We have previously found that coinoculation with CMV results in reduced multiplication of TMV-Cg in tom1-1 protoplasts but not in wild-type protoplasts (11). In contrast, coinoculation with TCV did not reduce TMV-Cg multiplication in either tom1-1 or wild-type protoplasts (11). A possible explanation for these observations is that CMV may also utilize TOM3 for its multiplication and compete with TMV-Cg for TOM3 in the coinoculated tom1-1 protoplasts. If this is true, CMV may also utilize THH1. The normal multiplication of CMV in the tom1-1 tom3-1 double mutant could therefore indicate that the activity of THH1 to support CMV multiplication is above threshold II. Inactivation of THH1 in the tom1-1 tom3-1 double mutant will test this possibility.

To our knowledge, this is the first demonstration of a complete inhibition of intracellular virus multiplication by inactivation of host genes essential for the multiplication of a virus in eukaryotes. While more than 10 host proteins have so far been implicated in the multiplication of positive-strand RNA viruses, most of them also have essential roles in maintaining viability of the hosts (7, 14, 15, 17). Thus, although virus multiplication could be inhibited by suppressing the expression of host genes essential for virus multiplication, it might be a difficult prerequisite to lower the activity of the target gene to at least below threshold II, preferably below threshold I, without affecting host viability. In this sense, the tom1-1 tom3-1 double mutant represents a unique case where mutations in host genes seriously affect tobamovirus multiplication with only a minimal, if any, effect on plant growth. We have recently identified TOM1- and TOM3-like genes in tobacco and tomato plants (unpublished data), raising the possibility that immunity against tobamovirus infection could also be engineered in these plant species by simultaneous inactivation of these genes. Although the effect of the tom1-1 tom3-1 double mutation is limited to tobamovirus multiplication, this is a significant finding in that it also indicates that a similar antivirus strategy could be applied to other viruses once appropriate host genes essential for the multiplication of the respective viruses are identified.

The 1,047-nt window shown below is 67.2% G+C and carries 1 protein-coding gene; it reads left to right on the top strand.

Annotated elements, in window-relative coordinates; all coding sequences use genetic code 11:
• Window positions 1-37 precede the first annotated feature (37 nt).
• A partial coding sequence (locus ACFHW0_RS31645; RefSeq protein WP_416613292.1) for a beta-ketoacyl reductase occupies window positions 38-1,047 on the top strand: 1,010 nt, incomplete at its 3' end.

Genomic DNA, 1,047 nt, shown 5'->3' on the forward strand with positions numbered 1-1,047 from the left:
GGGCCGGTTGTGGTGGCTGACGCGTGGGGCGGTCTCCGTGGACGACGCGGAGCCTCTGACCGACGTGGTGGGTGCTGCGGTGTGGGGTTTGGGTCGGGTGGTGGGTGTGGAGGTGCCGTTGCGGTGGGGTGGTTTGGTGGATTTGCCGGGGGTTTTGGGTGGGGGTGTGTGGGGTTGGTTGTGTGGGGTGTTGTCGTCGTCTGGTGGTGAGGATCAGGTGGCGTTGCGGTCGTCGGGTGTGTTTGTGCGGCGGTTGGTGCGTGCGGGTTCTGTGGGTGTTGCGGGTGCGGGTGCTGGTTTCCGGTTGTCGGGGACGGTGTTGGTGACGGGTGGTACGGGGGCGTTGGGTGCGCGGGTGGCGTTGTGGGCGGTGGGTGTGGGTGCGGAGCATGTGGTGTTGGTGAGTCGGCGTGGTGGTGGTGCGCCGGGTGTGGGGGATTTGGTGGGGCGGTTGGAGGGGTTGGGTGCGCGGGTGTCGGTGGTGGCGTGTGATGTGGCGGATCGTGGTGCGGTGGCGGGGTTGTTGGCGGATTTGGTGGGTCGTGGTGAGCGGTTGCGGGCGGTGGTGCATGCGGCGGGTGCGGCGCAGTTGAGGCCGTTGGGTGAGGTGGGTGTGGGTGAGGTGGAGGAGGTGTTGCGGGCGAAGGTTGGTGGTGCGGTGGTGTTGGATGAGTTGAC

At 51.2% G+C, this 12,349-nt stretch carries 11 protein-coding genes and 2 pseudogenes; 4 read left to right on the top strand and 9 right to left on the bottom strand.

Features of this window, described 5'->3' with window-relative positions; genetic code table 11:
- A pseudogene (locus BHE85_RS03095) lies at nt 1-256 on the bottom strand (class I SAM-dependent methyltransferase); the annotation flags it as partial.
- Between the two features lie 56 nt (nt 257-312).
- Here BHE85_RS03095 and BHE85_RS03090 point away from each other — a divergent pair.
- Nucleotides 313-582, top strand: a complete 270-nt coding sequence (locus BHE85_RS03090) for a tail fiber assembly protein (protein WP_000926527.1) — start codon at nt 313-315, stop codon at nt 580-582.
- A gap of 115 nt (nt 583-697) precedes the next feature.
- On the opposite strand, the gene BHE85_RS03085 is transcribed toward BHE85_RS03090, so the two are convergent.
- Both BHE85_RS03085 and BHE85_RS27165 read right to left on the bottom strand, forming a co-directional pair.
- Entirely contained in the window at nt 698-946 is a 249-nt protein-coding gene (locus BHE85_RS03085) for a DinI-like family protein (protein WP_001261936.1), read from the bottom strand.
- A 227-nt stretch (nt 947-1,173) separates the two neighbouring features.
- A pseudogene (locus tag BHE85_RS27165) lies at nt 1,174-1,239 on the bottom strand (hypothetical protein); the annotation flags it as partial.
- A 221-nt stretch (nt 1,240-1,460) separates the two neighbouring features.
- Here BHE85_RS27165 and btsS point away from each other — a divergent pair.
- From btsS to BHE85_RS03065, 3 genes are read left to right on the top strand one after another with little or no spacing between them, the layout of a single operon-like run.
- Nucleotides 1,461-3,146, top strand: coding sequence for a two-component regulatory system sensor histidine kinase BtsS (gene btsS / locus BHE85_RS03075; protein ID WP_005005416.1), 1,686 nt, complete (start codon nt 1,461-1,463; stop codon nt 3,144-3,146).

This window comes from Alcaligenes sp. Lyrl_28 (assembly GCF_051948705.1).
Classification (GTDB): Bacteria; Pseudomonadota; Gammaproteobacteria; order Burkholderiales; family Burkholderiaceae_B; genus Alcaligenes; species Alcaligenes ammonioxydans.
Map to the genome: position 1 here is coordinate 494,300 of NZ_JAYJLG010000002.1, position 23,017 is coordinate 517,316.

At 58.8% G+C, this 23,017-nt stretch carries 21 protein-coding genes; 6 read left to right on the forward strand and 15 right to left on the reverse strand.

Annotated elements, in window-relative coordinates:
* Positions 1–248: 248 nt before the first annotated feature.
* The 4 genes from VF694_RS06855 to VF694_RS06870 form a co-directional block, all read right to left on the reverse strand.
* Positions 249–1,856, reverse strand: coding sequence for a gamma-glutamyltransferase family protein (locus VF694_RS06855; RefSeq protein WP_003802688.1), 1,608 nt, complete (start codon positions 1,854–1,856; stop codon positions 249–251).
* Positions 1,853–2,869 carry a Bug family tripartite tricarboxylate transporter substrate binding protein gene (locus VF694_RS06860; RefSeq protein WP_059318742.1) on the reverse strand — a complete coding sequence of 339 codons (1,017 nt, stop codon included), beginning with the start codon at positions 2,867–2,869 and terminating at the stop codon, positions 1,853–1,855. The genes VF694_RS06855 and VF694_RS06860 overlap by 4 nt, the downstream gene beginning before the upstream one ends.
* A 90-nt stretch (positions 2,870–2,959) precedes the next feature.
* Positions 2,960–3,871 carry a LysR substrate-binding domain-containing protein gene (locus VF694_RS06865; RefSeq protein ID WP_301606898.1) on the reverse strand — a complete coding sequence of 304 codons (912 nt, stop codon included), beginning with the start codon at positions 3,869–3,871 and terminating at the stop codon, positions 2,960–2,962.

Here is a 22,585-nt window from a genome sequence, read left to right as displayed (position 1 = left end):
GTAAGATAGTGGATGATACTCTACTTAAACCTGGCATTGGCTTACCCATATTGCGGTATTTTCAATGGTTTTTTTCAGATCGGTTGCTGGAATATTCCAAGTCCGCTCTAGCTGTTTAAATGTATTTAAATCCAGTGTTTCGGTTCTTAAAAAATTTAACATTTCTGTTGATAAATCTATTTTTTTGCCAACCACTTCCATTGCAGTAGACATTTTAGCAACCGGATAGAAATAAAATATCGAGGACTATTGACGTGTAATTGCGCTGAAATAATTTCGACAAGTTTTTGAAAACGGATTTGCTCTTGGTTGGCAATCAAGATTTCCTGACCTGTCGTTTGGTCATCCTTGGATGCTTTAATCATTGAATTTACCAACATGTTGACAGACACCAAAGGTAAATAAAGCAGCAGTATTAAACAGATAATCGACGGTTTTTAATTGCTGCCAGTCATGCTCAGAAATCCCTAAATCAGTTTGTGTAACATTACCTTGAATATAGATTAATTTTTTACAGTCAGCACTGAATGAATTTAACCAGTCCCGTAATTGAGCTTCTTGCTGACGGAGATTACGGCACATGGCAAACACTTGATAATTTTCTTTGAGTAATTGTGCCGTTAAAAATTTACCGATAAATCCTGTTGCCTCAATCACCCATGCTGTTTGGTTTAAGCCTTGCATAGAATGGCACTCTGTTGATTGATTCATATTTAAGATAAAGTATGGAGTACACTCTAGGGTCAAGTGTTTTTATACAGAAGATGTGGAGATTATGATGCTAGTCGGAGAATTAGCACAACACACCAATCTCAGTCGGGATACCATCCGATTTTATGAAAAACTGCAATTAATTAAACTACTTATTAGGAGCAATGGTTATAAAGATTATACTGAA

We are grateful to D. B. Goto for critical reading of the manuscript, to M. Yoshii and Y. Tsujimoto for experimental advice and assistance, to K. Fujiwara for general assistance, and to A. Aronheim and the Arabidopsis Biological Resource Center for materials. We used the facilities of the Biopolymer Analysis Laboratory in the Faculty of Agriculture, Hokkaido University, and the Research Center for Molecular Genetics at Hokkaido University.

This work was supported in part by Grants-in-Aid for Scientific Research from the Ministry of Education, Science, Sports and Culture of Japan to M.I. (08680733) and S.N. (06278102) and by a grant from the Japan Society for the Promotion of Science to M.I. (RFTF96L00603).